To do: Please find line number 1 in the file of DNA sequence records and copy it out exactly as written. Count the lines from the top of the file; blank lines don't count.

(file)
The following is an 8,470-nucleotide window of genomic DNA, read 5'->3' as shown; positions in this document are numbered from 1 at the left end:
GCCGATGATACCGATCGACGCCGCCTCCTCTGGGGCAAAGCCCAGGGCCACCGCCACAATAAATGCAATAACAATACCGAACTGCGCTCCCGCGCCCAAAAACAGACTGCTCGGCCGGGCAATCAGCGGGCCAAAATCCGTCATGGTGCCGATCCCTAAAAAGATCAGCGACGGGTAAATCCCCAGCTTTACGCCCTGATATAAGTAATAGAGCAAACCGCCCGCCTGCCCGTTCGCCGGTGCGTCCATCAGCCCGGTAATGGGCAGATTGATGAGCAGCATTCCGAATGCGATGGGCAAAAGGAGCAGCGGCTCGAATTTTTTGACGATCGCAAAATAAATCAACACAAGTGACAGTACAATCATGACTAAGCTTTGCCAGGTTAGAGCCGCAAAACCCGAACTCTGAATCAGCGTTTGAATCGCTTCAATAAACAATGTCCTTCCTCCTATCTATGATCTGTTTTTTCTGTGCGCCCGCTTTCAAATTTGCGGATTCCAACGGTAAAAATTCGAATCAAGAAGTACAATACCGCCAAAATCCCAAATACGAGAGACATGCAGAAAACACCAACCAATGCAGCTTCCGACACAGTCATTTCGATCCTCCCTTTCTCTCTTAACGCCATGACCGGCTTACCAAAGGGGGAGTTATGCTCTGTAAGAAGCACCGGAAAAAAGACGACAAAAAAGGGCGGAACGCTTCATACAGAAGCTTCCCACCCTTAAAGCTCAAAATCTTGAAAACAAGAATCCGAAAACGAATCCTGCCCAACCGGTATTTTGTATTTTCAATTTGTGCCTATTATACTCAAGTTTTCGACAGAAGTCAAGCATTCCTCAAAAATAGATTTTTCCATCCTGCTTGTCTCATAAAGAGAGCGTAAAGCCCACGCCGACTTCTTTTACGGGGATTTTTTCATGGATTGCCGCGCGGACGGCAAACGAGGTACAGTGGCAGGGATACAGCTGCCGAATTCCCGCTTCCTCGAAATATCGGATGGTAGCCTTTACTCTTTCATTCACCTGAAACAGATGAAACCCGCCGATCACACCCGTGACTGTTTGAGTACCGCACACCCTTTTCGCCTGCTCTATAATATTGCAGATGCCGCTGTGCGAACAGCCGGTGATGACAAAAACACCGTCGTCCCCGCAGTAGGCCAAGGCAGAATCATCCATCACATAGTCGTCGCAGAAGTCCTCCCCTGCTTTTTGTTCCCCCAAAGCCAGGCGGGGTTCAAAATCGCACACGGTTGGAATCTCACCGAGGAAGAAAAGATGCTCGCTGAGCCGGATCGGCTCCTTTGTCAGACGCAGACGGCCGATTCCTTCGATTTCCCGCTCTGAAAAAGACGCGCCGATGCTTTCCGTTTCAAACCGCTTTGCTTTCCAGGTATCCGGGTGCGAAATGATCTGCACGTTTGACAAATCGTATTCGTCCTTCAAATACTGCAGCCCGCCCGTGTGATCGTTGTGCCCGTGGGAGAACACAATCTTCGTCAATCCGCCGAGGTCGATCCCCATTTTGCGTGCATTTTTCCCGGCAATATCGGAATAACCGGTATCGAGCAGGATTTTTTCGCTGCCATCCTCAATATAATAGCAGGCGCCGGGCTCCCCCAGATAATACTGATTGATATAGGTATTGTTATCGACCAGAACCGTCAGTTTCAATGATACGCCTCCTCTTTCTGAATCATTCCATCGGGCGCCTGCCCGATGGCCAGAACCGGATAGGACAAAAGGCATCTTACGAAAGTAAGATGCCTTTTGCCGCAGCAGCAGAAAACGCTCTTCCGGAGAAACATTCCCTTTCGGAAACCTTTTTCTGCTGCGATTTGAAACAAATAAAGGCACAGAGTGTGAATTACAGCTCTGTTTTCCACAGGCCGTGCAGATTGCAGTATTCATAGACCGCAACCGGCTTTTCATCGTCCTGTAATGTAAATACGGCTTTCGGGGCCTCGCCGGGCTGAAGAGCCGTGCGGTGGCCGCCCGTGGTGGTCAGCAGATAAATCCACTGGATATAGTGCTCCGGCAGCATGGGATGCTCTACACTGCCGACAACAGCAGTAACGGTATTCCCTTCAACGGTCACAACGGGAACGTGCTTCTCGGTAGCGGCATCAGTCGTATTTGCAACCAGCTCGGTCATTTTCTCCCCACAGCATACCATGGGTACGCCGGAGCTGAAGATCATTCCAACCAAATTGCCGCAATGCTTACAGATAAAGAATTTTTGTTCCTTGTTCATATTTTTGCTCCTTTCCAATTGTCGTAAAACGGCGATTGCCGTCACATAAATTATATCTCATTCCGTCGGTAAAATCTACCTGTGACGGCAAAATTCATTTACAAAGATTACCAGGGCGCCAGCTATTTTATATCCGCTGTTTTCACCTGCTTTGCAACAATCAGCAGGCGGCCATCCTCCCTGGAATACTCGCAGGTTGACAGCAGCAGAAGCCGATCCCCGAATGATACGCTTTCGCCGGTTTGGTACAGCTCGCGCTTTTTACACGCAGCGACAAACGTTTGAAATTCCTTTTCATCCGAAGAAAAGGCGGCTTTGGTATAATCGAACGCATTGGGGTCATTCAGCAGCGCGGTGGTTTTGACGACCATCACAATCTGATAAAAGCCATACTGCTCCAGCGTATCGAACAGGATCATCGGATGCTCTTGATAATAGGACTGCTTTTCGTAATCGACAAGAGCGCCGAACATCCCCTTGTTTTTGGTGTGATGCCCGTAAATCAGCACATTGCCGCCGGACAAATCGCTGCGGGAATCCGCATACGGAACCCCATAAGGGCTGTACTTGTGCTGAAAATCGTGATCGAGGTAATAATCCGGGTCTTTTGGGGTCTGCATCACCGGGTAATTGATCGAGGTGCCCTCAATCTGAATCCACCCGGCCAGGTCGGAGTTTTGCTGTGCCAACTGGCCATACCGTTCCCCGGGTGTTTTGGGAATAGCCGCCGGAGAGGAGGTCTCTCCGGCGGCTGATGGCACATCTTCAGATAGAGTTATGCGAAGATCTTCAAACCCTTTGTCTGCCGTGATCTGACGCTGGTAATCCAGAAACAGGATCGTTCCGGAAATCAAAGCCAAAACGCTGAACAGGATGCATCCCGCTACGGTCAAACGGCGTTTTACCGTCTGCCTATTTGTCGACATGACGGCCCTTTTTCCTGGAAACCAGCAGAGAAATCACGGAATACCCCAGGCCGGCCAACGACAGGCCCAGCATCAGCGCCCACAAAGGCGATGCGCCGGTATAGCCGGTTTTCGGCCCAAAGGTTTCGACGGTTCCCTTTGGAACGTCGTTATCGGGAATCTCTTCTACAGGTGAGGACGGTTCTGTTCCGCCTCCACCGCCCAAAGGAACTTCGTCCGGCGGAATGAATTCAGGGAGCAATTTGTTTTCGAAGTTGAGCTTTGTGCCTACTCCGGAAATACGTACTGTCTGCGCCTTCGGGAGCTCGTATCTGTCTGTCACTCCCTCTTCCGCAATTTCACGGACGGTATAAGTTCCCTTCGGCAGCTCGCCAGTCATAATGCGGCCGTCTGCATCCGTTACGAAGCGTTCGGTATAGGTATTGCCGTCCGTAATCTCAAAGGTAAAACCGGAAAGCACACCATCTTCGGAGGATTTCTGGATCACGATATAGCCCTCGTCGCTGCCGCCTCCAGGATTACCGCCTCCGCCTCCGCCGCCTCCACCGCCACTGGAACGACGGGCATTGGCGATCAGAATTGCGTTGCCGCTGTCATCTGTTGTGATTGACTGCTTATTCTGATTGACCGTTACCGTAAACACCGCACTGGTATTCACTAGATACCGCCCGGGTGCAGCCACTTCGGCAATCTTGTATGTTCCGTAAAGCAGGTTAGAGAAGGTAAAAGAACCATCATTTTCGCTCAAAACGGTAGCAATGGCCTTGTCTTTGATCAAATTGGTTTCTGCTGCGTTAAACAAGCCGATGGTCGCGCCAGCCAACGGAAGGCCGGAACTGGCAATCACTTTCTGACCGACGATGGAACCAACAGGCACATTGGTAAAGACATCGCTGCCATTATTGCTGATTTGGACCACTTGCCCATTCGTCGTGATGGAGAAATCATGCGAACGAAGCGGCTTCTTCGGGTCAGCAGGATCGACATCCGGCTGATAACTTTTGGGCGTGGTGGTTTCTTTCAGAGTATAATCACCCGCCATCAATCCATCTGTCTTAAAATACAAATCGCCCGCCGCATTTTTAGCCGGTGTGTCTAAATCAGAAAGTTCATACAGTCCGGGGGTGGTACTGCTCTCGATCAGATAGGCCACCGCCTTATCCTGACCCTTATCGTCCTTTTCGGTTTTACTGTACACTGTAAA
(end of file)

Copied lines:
The following is an 8,470-nucleotide window of genomic DNA, read 5'->3' as shown; positions in this document are numbered from 1 at the left end: